P E T E R K N I P P H O L D I N G S , P T E . LT D .
ManilaSkies TRAVEL BUZZ
World Gourmet Summit 2009
National Caving Congress
A Toast to Good Food
A Call for Conscientious Cavers
Gustatory feasts await food connoisseurs at the Singapore World Gourmet Summit, to be held from April 19 to May 2. The assembly features only the best in wining and dining. The annual event presents a smorgasbord of delights from top international chefs. Celebrity dinners, restaurant tours and food tasting sessions are lined up to satisfy even the most discerning palate. Wine-tasting socials are also part of the summit. Log on to their website at www.worldgourmetsummit.com for more information. For other inquiries, email email@example.com or call +65 6270 1254
On May 11-15, 2009, cavers from different countries like Australia, Great Britain, Hong Kong, Japan, New Zealand, and the United States will flock to Samar for the 9th National Caving Congress. Local and international speakers are expected to share their insights on responsible management of caves. The congress is in line with RA 9072, which is known as the Caves and Cave Resources Protection and Conservation Act. The meet will be held at the Sohoton National Park in Basey. The Department of Tourism, the local government of Basey, and the Philippine Speleological society will host the event.
U P D AT E POOL SHOWCASE IN SINGAPORE On April 19, 2009 Kaohsiung Organizing Committee Managing Director Shyh-Fang Liu, Director of Marketing and PR Department Ming Chuan-Hsu, and the new director of the Taipei Representative Office in Singapore, Vanessa Shih, attended a press conference at the RafďŹ‚es City Shopping Centre in Singapore. As a warm-up to the press conference, two top players from Chinese Taipei, Yang Ching Shun, currently the world No.41, and Cerie Chang, currently Womenâ€™s world No.9, took part in the showcase of their skills against local Singaporean pool champions. The two players are spokespersons for the World Games 2009, which will be held on July 16-26 in Kaohsiung, Taiwan.
What's Up? The centuries-old tradition of dragon boat racing continues to ward off evil. Rhythm of drums livens up the festivities.
May 14 CARABAO FESTIVAL
To anticipate a good harvest, the sacred oxen and the royal plough is led through Sanam Luang Park in Bangkok. His Majesty the King attends this ceremony.
Once a year, people pay tribute to the beast of burden. Carabaos are adorned with flowers, and races are also held during the celebration.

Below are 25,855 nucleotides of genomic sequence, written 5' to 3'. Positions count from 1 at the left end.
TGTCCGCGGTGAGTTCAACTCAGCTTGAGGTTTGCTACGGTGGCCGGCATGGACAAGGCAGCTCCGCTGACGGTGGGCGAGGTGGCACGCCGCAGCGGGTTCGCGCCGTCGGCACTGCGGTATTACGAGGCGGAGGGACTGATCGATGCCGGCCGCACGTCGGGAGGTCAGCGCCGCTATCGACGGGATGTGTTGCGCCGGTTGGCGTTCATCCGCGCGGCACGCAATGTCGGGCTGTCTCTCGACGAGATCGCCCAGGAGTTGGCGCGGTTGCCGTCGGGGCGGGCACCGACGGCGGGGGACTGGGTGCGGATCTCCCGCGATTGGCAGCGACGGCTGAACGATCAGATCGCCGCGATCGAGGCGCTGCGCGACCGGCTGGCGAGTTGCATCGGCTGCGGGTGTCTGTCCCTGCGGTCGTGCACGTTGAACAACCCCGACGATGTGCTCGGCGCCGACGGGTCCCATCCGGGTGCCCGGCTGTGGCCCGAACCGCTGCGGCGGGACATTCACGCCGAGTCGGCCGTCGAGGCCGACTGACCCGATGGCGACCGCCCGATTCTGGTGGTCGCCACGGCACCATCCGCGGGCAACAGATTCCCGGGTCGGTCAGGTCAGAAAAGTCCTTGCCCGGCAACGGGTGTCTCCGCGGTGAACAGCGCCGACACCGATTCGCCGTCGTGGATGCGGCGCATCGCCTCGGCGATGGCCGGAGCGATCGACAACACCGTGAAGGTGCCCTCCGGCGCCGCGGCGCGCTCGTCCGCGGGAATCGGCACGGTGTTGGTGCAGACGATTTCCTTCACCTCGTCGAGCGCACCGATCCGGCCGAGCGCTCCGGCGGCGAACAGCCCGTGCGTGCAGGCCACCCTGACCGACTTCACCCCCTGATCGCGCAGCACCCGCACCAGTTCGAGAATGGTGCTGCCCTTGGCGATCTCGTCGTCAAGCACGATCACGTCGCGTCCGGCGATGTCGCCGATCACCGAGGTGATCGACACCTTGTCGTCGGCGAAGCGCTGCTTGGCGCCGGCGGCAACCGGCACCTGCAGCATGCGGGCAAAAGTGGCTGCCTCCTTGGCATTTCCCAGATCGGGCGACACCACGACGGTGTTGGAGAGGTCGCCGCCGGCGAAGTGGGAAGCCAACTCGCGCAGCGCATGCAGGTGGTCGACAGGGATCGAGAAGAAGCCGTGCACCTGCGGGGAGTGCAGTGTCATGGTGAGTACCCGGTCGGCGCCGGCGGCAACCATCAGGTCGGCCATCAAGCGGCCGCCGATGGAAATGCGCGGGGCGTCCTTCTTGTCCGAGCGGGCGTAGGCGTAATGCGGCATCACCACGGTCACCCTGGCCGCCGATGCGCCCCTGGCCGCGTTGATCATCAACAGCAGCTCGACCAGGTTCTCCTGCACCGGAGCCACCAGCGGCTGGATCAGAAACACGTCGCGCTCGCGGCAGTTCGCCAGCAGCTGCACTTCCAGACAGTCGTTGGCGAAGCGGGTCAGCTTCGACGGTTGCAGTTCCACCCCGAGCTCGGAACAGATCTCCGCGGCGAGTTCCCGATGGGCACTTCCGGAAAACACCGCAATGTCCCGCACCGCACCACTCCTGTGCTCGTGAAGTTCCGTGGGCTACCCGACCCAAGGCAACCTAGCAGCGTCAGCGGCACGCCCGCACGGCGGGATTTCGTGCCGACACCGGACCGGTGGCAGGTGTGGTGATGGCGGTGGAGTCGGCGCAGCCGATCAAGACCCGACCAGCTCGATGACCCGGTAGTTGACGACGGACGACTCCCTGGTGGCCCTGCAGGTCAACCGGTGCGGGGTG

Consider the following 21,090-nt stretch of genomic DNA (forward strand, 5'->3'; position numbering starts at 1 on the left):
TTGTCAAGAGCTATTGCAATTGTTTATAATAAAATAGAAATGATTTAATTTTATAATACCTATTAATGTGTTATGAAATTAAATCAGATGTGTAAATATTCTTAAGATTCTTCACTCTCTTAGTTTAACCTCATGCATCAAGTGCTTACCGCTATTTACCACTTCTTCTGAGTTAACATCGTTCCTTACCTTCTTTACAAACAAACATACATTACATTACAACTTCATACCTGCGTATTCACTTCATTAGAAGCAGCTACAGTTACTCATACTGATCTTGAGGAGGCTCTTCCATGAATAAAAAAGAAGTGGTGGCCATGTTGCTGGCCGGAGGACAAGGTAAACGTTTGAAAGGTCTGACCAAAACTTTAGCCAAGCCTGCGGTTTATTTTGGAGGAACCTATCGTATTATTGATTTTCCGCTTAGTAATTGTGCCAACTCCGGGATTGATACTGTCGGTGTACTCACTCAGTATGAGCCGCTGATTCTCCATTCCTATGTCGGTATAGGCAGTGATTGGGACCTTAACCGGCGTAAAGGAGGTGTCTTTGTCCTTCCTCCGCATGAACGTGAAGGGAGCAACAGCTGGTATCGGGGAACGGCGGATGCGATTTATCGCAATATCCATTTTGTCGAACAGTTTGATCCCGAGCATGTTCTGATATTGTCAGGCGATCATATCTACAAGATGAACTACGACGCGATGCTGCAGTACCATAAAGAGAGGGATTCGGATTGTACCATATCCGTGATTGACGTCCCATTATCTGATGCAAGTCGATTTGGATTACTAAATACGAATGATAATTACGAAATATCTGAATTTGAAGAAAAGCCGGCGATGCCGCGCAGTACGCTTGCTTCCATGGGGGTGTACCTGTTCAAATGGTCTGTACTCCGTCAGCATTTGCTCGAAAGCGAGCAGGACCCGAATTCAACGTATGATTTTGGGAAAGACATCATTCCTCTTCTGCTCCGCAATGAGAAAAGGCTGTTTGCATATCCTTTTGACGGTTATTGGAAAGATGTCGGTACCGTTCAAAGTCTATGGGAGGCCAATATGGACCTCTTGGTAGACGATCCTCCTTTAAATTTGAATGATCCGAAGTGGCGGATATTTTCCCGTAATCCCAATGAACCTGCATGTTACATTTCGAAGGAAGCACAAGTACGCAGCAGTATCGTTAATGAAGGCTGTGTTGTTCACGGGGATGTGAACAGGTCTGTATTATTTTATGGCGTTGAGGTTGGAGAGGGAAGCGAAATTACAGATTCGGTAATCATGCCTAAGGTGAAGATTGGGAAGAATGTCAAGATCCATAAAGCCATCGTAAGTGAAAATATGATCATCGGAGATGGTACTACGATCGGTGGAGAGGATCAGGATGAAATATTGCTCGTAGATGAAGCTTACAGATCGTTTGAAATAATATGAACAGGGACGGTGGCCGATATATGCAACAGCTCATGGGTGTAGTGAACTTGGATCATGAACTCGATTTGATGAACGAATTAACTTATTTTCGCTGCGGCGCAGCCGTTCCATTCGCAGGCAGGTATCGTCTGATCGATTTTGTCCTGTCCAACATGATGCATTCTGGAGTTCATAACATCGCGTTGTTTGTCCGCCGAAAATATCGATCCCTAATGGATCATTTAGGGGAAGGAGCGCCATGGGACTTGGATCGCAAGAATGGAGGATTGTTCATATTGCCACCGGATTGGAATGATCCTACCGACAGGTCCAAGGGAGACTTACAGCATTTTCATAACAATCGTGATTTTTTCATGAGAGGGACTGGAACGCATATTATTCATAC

May 15 PAHIYAS FESTIVAL Houses in Quezon are festooned with kiping, which are edible decorations made of rice. The festival is held in honor of the patron saint of farmers, San Isidro Labrador.
M an i la S k i es
The streets become one animated stage as men and women in warrior garb and masks reenact the story of the centurion, Longinus, who stabbed Jesusâ€™ side.
May 11 ROYAL PLOUGHING CEREMONY
April (Holy Week) MORIONES FESTIVAL
Coastal communities hold the festival to ask for safety at sea and pay respects to the Goddess of Seafarers, A-Ma; she is one of their most revered gods.
May 28-29 DRAGON BOAT FESTIVAL
TA I W A N
April 23 A-MA FESTIVAL
APRIL09 - MAY09
APRIL / MAY 2009
ManilaSkies ‘ROUND THE CLOCk
24 HOURS in MACAU A sampler of everything old & new Macau has to offer
By PRYME QUEBLATIN Photographed by MARK CHESTER ANG
Wake up to a sleepy Macau. Enjoy a full breakfast and have a fi ll of delectable pastries (MOP$610) and fresh sandwiches of your choice (MOP$8-28) at Margaret’s Café e Nata (Gum Loi Bldg., Rua Alm. Costa Cabral, +853 28710032). Near Sintra Hotel, it’s just walking distance from the corner of San Ma Lo Rd. and Avenida de D Joao IV. Don’t forget to get a mouthful of the famous Portuguese egg tart (MOP$7 per piece) and bring home a dozen too (MOP$80). Margaret’s egg tart is at par with the ones made by the more famous Lord Stow’s Bakery in Coloane Village (1 Rua da Tassara, +853 28882534).
From Avenida da Praia Grande, walk the famous San Ma Lo Rd. towards the Inner Harbour. Also known as Avenida de Almeida Ribeiro, San Ma Lo is Macau’s main street located right in the heart of Old Macau. Spanning less than a mile, it is bustling with local activity and a gateway to a lot of tourist attractions. Since most shops are still closed at this hour, it’s a good time to observe the decorated façades of the upper building floors complete with the old-style lamps. While walking, also notice the mosaic designs of sun, sea creatures and flowers embedded in the cobblestone walkways.
Halfway through your walk, you’ll reach Senado Square with its unmistakable wave-patterned pavement. As the central hub of Macau, it is the location of the Post Office, the Civic and Municipal Affairs Bureau (formerly Leal Senado), and the Business Tourism Centre. Both locals and tourists flock this plaza, making it a good place to hang around and meet friends. Stop by the Tourism Office and ask for free guidebooks and maps. See other heritage sites around Senado Square such as the Holy House of Mercy, St. Dominic’s Church, and The Cathedral. As you make your way around the plaza, checkout the alleys branching out from this square for some side-street shopping.
Start walking towards St. Paul’s Ruins. This grand façade is one of Macau’s famous landmarks and one of the best places to get a souvenir picture of Macau. Admire the remains of the Church of St. Paul built in the early 17th century. See why the façade has been described as a “sermon in the stone,” and know the story behind Christian symbols and personalities. Other heritage sites are within the direct vicinity of the ruins—Section of the Old City Walls, Na Tcha Temple, and Mount Fortress. Also nearby are the Museum of Sacred Art (in the ruins) and Museum of Macau (in the fortress).